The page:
alexa Mitocryptides: A Novel Family Of Neutrophil-activating Peptides Hidden In Mitochondrial Proteins And Their Accumulative Signaling Mechanisms | 5420
ISSN: 2157-2526

Journal of Bioterrorism & Biodefense
Open Access

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Mitocryptides: A novel family of neutrophil-activating peptides hidden in mitochondrial proteins and their accumulative signaling mechanisms

International Conference on Biothreats & Biodefense

Hidehito Mukai

ScientificTracks Abstracts: J Bioterr Biodef

DOI: 10.4172/2157-2526.S1.002

Abstract
Various functional proteins and physiologically active peptides are firstly synthesized as precursor proteins and matured by specific proteolytic cleavages of them. These proteins and peptides are then degraded by various proteases to inactivate. During these maturation and degradation processes, many fragmented peptides are simultaneously produced, but their physiological roles have not been well elucidated. Recently, we discovered novel bioactive peptides produced from mitochondrial proteins including cytochrome c oxidase subunit VIII, cytochrome b, and cytochrome c which efficiently activate neutrophils. We also found the presence of many neutrophil-activating peptides produced from various mitochondrial proteins. We named such bioactive peptides hidden in protein structures ?cryptides? and those cryptides that are produced from mitochondrial proteins ?mitocryptides?. Here, we report comprehensive identification of various mitocryptides utilizing bioinformatic strategies. We also present the characterization of novel accumulative signaling mechanisms in which many cryptides sharing similar physicochemical properties but having different amino acid sequences cooperatively regulate cellular functions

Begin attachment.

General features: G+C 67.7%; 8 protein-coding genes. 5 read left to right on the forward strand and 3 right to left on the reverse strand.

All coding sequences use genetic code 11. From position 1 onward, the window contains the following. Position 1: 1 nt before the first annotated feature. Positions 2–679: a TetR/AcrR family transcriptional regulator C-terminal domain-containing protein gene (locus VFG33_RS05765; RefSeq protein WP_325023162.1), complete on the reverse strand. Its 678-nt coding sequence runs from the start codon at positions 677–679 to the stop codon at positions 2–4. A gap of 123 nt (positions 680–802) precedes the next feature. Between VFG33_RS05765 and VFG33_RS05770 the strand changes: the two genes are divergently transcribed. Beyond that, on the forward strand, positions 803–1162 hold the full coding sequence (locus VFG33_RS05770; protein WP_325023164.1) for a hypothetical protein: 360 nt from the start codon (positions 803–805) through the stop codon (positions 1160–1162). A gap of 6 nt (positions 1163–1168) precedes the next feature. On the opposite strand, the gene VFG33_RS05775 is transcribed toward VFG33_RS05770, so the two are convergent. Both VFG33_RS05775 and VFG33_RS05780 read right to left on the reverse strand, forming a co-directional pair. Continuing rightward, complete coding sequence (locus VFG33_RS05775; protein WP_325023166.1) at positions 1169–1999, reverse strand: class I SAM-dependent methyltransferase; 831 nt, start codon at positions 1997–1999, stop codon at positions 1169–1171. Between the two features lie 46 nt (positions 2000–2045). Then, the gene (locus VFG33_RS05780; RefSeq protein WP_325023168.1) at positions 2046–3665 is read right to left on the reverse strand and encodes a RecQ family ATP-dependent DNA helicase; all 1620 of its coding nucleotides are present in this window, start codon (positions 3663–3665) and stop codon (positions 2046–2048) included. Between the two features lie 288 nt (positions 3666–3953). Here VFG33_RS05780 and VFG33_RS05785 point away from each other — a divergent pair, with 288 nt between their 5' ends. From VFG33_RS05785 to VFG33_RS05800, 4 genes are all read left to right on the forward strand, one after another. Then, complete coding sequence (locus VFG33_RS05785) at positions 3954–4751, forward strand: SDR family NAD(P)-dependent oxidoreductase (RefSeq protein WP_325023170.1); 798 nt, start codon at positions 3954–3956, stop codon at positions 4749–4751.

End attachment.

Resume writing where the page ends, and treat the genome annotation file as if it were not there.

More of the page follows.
Biography
Hidehito Mukai received his Ph.D. degree in Applied Biochemistry from the University of Tsukuba in 1990. He advanced his career by working at UT Southwestern, University of Tsukuba, MITTI-NEDO Project at JT, Mitsubishi Kagaku Institute of Life Sciences, and Kyoto Pharmaceutical University. He is currently Principal Investigator of Laboratory of Peptide Science and Associate Professor of Nagahama Institute of Bio-Science and Technology. His main research interests are the discovery of "cryptides", novel endogenous regulatory peptides hidden in protein structures, and their "accumulative" signaling mechanisms.
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